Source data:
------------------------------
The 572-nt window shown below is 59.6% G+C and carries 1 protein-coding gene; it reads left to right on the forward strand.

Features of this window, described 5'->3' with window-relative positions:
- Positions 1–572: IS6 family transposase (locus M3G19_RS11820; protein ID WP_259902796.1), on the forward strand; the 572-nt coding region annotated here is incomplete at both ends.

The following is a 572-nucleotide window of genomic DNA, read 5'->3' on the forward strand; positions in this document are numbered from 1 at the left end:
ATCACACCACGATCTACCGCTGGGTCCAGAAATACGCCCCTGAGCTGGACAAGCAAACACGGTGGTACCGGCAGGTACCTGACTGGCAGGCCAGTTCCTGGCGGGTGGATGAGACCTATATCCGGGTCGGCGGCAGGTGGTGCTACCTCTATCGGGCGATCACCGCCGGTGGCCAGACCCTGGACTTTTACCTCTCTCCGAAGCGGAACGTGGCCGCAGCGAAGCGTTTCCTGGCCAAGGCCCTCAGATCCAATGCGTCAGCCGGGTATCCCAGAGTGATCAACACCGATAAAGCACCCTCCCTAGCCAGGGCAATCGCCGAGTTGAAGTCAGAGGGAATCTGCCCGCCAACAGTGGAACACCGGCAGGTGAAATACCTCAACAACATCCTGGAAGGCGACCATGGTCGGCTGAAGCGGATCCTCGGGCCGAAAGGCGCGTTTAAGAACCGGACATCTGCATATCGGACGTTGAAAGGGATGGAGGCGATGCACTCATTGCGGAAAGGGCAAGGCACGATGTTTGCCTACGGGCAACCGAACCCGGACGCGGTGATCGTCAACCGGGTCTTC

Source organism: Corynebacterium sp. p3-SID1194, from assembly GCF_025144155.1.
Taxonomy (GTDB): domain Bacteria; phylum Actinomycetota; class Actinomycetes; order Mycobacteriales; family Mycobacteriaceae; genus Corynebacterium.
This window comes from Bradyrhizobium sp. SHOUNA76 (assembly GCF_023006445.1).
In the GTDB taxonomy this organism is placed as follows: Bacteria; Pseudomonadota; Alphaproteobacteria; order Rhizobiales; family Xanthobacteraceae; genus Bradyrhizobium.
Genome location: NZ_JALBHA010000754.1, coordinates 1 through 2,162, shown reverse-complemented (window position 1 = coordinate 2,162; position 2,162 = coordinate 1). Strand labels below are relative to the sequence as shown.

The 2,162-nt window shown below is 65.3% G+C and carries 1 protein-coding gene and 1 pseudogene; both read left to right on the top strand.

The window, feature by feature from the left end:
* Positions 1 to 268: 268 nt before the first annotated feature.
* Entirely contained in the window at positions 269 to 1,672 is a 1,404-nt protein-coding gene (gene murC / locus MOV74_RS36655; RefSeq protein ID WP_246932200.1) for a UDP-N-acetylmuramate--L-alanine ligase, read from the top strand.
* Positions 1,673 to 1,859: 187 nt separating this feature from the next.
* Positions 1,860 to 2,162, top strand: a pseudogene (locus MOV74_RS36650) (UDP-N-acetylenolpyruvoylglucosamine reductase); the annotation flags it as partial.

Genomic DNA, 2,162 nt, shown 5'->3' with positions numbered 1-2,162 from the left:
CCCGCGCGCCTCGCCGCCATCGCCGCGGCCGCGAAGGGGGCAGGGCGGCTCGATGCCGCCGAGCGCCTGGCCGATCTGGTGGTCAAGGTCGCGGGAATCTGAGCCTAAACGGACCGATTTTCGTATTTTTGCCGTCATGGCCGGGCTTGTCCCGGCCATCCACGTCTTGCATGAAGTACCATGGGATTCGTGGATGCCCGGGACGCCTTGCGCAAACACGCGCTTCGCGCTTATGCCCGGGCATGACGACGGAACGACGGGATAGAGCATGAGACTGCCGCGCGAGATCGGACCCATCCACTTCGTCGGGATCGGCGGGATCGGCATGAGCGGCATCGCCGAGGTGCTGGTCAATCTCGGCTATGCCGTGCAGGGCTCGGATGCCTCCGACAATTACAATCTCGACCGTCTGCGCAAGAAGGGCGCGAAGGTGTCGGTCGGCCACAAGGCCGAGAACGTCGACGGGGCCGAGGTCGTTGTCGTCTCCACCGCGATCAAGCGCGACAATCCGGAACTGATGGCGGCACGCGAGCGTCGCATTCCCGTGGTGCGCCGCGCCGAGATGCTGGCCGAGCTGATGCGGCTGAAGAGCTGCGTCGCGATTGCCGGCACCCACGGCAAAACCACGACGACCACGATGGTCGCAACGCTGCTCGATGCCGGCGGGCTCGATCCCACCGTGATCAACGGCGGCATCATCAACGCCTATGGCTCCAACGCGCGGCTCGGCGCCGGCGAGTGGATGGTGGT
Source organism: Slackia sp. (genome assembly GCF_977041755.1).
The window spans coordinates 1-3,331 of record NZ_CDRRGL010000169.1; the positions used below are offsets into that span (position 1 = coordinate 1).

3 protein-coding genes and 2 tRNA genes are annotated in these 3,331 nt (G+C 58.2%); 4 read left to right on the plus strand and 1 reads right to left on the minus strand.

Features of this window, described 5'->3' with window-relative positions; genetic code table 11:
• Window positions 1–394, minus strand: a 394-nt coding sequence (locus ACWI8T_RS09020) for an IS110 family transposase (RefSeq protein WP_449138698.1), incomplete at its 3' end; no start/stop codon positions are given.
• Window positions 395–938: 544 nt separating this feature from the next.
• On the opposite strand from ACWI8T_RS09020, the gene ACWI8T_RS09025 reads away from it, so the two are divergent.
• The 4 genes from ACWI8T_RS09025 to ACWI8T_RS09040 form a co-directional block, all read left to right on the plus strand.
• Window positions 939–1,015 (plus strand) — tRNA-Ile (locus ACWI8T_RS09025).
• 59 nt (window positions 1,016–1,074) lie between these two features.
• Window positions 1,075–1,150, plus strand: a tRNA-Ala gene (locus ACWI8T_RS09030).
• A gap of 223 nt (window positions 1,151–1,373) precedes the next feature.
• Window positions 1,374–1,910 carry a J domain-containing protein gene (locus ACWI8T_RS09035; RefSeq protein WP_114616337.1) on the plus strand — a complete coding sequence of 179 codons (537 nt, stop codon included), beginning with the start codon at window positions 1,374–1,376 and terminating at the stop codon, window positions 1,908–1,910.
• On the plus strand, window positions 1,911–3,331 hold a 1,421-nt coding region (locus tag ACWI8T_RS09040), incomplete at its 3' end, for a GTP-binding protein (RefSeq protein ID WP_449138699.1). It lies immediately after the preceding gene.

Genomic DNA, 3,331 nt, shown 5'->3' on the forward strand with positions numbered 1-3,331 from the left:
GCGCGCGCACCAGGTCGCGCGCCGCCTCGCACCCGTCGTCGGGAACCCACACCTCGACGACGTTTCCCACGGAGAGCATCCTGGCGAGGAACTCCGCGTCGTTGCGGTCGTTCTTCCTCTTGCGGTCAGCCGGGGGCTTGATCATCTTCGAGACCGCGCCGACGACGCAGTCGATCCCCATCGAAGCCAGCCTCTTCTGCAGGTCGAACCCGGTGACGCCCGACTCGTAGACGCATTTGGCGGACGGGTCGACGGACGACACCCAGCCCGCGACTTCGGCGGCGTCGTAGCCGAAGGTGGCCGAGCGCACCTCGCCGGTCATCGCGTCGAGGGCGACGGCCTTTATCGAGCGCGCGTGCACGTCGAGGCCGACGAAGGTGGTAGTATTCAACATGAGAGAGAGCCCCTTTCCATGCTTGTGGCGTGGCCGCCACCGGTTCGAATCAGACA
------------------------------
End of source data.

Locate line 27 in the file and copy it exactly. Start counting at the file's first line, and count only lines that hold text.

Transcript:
• Window positions 939–1,015 (plus strand) — tRNA-Ile (locus ACWI8T_RS09025).